At the start of October I attended the Pedagoo Muckle in Glasgow. One of the learning conversations I took part in was led by Fearghal Kelly about “Unleashing Learners” which was about the pupils leading the learning of a unit of work – I was instantly intrigued! The thought of handing over a whole unit of work to a class to plan was a scary thought but I could see how great it could be. So, I took the plunge and selected one of my Higher Administration classes to be unleashed!
When we were ready to start a new topic, about effective teams (quite appropriate!), we all sat around a table, just like a business meeting. I explained what we were going to do and they were interested in the idea that they could decide how the lessons would go. Each pupil was given some post-it notes to record their thoughts which were added to the planning sheet (see below).
I first of all asked them what they already knew about the topic of “Teams” – they knew a reasonable amount already which was pleasing. I then asked what questions they had about the topic – this they found a lot tougher – and we spent quite a bit of time on that. They worried that their questions were too silly or irrelevant – no such thing I cried! Every day I now give them a random topic (eg bananas, abbreviations, etc) and they have to come up with one question they would like answered about it.
We then looked at the Outcomes for the topic and looked to see where and if the questions fitted in with them, which coincidently most of them did. The class then decided that the success criteria for this topic would be the ability to successfully answer at least 4 past paper questions about effective teams. To reach this stage took about 40 minutes.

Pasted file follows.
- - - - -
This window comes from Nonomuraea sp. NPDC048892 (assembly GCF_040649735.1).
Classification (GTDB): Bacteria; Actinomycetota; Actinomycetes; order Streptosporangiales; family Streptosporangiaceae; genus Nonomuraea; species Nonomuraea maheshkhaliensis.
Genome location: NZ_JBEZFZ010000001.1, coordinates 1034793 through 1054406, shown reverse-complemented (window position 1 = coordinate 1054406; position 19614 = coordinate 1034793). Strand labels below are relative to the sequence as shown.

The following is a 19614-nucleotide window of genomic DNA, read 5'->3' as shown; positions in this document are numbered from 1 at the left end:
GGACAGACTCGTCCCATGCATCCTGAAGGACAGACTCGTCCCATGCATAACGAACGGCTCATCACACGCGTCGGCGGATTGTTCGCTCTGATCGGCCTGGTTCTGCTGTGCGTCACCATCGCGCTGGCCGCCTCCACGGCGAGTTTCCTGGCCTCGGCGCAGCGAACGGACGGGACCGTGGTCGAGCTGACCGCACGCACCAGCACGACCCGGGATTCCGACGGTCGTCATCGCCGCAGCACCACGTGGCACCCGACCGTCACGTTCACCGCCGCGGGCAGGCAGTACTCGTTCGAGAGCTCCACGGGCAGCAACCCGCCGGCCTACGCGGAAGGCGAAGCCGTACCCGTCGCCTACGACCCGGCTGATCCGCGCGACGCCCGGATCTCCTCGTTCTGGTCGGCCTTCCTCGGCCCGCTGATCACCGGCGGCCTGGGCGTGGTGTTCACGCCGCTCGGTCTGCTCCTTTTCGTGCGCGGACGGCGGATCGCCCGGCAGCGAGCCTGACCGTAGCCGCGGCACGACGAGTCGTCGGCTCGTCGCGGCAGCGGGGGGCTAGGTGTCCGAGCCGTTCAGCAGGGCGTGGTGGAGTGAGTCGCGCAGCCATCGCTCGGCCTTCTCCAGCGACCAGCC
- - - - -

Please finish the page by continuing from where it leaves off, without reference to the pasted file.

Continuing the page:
The following period we then looked at the order we would like to look at the topic – not the order I would have picked, but they decided! I then asked them what kinds of activities would they like to do to cover the topics – they wanted to take notes, watch relevant videos, make a presentation, work in teams and have a speaker in. I was able to arrange for our Rugby Coach to come in and speak to them about working in a team, the skills involved and they did some team building activities. On this occasion we did not need any research teams.
All in all, the planning took 2 periods – was it time well spent? Yes, it was, the pupils enjoyed telling me what they wanted to learn and how (after being suspicious of my motives, I was the teacher after all, was I not just going to tell them what to do). After one of the activities, a pupil said that they really like learning that way. Pupils are engaged in a topic they are finding interesting, they are displaying their own team skills and supporting each other.
Will we be planning the next topic of the course this way – absolutely yes!